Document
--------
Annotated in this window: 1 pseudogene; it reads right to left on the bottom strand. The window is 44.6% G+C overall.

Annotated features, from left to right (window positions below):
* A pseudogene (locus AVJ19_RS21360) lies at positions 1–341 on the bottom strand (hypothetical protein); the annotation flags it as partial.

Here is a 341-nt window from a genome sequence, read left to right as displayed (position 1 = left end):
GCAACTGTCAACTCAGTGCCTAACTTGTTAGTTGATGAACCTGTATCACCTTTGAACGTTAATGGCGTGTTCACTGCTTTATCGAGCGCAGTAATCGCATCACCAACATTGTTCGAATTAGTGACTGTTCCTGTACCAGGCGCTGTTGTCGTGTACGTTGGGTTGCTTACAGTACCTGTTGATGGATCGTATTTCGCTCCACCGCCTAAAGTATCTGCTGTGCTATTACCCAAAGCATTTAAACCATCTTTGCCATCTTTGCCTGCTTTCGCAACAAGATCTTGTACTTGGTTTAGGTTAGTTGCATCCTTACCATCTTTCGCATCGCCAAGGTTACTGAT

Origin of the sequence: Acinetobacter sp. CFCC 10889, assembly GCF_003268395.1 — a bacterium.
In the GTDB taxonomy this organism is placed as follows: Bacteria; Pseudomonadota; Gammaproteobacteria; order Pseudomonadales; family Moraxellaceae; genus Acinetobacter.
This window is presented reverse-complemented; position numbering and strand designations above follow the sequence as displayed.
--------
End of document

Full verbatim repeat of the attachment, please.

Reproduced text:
Annotated in this window: 1 pseudogene; it reads right to left on the bottom strand. The window is 44.6% G+C overall.

Annotated features, from left to right (window positions below):
* A pseudogene (locus AVJ19_RS21360) lies at positions 1–341 on the bottom strand (hypothetical protein); the annotation flags it as partial.

Here is a 341-nt window from a genome sequence, read left to right as displayed (position 1 = left end):
GCAACTGTCAACTCAGTGCCTAACTTGTTAGTTGATGAACCTGTATCACCTTTGAACGTTAATGGCGTGTTCACTGCTTTATCGAGCGCAGTAATCGCATCACCAACATTGTTCGAATTAGTGACTGTTCCTGTACCAGGCGCTGTTGTCGTGTACGTTGGGTTGCTTACAGTACCTGTTGATGGATCGTATTTCGCTCCACCGCCTAAAGTATCTGCTGTGCTATTACCCAAAGCATTTAAACCATCTTTGCCATCTTTGCCTGCTTTCGCAACAAGATCTTGTACTTGGTTTAGGTTAGTTGCATCCTTACCATCTTTCGCATCGCCAAGGTTACTGAT

Origin of the sequence: Acinetobacter sp. CFCC 10889, assembly GCF_003268395.1 — a bacterium.
In the GTDB taxonomy this organism is placed as follows: Bacteria; Pseudomonadota; Gammaproteobacteria; order Pseudomonadales; family Moraxellaceae; genus Acinetobacter.
This window is presented reverse-complemented; position numbering and strand designations above follow the sequence as displayed.